Why Millions of People Can’t Take Their Eyes off Mobile Video Ads

By Dillon Becker, Guest Author
Friday, June 16, 2017 / 4 min read

Fyber mobile video ad creative human psychology

The following is an exclusive guest post by Dillon Becker, a video producer who previously worked at Storm8 and MZ (Machine Zone).

In 2000, you had 12 seconds. In 2015, you had eight seconds. Today, I say you have five seconds. That’s how much time you have to capture someone’s attention with a mobile video ad—or anything, for that matter. If you’re still reading, pat yourself on the back—you’ve stuck around for five seconds.

While killer ad targeting and an optimal bidding strategy can greatly help you reach your ideal audience, nothing will change the fact that you’re running a bad mobile video ad creative.

All mobile advertisers will always have this one problem in common: video ad creative design. Twitter logo share

Even though a video creative is so critical in mobile advertising, we seldom examine the psychology behind how your audience watches video ads Twitter logo share and what psychological elements trigger emotional responses that drive action.

Finding Nemo Dory just keep watching meme

However, just because the average human attention span is that of Dory from Disney’s Finding Nemo, doesn’t mean your video ad can’t capture a viewer’s attention. There is decades of research proving the validity of human behavioral psychology in marketing.

So … just keep reading, just keep reading … as I’ll run through how to craft a mobile video ad creative that people can’t take their eyes off of.

4 distinct design elements of gameplay

As a recent survey of mine has found, mobile game players prefer seeing gameplay in a mobile game video ad. But you can’t just create a 30-second video ad of gameplay and expect it to perform well. The gameplay you choose to show off can make or break your video ad creative Twitter logo share, and what you think is your game’s best feature isn’t always what’s most compelling.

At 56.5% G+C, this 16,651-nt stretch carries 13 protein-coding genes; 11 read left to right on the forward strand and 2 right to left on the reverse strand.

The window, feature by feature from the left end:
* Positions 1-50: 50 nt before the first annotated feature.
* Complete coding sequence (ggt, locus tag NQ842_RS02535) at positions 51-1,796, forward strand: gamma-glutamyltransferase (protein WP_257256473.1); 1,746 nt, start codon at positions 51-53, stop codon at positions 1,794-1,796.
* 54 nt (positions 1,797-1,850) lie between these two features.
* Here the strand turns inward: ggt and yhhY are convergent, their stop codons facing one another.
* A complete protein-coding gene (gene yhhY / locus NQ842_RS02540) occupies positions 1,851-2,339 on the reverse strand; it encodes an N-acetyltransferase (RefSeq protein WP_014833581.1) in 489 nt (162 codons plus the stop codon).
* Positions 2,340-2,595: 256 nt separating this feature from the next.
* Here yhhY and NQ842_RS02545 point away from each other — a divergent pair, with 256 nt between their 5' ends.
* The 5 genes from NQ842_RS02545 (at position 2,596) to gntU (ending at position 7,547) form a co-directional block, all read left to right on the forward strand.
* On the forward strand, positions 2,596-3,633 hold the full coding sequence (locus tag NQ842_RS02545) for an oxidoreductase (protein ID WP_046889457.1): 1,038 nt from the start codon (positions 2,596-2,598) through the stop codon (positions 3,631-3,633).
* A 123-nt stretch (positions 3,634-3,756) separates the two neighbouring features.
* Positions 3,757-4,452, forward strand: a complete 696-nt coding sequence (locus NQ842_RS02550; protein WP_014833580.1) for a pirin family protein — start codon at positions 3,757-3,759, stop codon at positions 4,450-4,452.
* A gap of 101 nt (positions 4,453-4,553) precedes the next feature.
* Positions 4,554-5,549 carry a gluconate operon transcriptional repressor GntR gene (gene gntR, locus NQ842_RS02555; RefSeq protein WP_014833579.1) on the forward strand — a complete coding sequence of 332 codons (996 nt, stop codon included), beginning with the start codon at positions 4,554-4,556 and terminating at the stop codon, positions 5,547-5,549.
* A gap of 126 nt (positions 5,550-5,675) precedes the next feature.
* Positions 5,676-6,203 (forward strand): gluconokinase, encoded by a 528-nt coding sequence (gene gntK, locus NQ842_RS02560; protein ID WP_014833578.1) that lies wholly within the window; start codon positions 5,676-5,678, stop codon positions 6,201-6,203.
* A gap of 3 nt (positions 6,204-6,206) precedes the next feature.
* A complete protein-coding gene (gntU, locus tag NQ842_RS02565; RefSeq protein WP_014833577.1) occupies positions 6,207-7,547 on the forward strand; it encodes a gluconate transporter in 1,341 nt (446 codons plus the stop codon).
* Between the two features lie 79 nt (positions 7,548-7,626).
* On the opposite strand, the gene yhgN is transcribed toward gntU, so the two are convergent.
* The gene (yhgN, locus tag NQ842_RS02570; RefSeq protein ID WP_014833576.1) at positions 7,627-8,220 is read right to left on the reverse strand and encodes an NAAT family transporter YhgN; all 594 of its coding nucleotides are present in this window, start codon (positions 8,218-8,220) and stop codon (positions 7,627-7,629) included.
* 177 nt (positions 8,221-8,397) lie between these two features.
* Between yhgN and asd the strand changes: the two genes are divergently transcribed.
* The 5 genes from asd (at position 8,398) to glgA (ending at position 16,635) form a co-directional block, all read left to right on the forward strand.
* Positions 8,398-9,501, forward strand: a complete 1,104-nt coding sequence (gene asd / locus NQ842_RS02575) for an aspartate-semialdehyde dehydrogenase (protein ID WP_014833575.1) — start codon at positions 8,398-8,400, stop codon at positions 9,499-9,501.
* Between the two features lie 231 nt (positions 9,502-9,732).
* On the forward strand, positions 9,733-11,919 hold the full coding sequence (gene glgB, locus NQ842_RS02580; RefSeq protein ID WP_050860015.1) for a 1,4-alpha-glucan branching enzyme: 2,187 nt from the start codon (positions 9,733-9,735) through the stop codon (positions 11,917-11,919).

Mobile video ad performance psychological principles

Constructing your gameplay sequences around psychological principles will help you better control the performance of each video you produce. When I was at Storm8 and MZ, I found that effective video ads featured gameplay with four distinct design elements:

  1. The gameplay is self-explanatory: You can “get it” at first glance.
  2. The gameplay is inspiring: It makes you imagine how you’d play it yourself.
  3. The gameplay is honest: It shows you what kind of experience you’re in for.
  4. The gameplay is seductive: It leaves you wanting to see more.

This 2016 video ad for Pokemon Go is a great example that ticks of all the boxes:

  1. Self-explanatory: Without any text overlay or voice-over, you understand exactly how the game works.
  2. Inspiring: You think about where you might go to catch Pokemon of your own.
  3. Honest: The experience portrayed is very accurate.
  4. Seductive: You see a variety of recognizable Pokemon, hints of battling other players, and a mysterious gadget attached to someone’s bag.

Can’t take my eyes off you

There are certain things that humans are predisposed to noticing—faces, certain colors, exogenous cues such as flashing lights—and knowing this can be used to your advantage.

One mistake I commonly see in video ads is the pairing of character art with gameplay. Twitter logo share Sounds like a good idea, right? In fact, just the opposite is the case. You might be accidentally competing with yourself!

Pokemon Go Get Up and Go trailer mobile game side by side human face mobile device